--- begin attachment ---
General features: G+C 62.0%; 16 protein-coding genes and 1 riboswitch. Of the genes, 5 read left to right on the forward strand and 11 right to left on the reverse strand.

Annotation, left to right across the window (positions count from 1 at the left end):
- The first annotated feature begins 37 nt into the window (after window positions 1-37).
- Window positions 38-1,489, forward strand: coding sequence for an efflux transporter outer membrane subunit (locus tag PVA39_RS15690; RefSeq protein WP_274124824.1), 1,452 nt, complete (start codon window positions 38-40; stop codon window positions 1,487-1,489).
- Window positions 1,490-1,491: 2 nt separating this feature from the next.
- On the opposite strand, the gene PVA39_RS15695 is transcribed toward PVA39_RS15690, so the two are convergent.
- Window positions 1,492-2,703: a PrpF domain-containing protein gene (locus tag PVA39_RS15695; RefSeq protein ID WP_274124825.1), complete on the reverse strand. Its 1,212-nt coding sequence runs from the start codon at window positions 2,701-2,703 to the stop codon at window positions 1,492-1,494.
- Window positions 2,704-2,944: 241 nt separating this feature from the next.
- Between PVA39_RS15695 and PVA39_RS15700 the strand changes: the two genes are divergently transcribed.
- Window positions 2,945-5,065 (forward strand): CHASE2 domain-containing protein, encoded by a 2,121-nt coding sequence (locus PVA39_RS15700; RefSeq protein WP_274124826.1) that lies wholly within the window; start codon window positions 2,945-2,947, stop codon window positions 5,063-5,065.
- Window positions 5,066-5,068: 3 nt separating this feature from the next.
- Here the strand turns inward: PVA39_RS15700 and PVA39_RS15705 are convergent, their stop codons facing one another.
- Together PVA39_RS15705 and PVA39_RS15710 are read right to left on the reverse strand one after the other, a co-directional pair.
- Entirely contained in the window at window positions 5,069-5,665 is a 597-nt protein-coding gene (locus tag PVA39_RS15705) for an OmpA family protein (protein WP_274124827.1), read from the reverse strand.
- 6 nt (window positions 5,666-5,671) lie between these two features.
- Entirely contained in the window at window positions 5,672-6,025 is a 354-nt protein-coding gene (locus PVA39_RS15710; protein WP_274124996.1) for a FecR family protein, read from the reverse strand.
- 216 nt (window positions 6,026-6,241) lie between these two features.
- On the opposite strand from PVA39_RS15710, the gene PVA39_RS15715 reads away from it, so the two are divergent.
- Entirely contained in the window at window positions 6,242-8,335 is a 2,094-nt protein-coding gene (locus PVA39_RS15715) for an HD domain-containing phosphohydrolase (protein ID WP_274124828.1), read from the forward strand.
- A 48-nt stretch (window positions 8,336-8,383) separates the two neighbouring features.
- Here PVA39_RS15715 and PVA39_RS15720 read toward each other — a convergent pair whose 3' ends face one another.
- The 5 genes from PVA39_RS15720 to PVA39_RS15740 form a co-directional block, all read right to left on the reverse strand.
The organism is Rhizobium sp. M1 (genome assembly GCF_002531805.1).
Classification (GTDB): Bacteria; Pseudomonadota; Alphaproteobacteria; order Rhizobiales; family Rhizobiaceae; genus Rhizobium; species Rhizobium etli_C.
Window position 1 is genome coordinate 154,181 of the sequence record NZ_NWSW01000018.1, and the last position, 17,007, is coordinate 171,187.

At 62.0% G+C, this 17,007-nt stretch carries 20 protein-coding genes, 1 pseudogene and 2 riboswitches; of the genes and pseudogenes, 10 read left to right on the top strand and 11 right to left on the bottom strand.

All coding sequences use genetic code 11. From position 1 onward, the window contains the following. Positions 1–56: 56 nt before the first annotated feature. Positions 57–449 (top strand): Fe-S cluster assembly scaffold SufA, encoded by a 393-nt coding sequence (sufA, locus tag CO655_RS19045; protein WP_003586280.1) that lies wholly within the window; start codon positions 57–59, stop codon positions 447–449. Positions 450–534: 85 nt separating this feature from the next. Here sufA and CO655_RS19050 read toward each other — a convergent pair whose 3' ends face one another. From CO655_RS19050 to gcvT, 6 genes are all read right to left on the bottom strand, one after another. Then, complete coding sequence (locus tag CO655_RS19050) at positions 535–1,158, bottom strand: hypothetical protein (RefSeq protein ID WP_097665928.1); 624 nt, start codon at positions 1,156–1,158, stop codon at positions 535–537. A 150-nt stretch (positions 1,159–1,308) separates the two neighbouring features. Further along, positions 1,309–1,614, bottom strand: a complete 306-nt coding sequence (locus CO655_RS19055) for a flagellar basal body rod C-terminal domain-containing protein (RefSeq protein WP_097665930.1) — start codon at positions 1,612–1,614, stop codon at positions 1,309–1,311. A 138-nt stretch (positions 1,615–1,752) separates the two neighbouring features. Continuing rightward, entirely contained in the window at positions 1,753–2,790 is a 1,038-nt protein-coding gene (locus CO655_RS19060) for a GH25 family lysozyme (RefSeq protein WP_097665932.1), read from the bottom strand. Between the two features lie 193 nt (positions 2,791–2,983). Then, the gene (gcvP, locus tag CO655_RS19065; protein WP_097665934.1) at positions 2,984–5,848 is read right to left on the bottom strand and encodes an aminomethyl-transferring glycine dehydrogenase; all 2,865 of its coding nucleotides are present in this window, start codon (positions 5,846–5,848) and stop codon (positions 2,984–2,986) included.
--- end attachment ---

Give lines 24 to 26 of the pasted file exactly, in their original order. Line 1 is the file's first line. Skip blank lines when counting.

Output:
Classification (GTDB): Bacteria; Pseudomonadota; Alphaproteobacteria; order Rhizobiales; family Rhizobiaceae; genus Rhizobium; species Rhizobium etli_C.
Window position 1 is genome coordinate 154,181 of the sequence record NZ_NWSW01000018.1, and the last position, 17,007, is coordinate 171,187.

At 62.0% G+C, this 17,007-nt stretch carries 20 protein-coding genes, 1 pseudogene and 2 riboswitches; of the genes and pseudogenes, 10 read left to right on the top strand and 11 right to left on the bottom strand.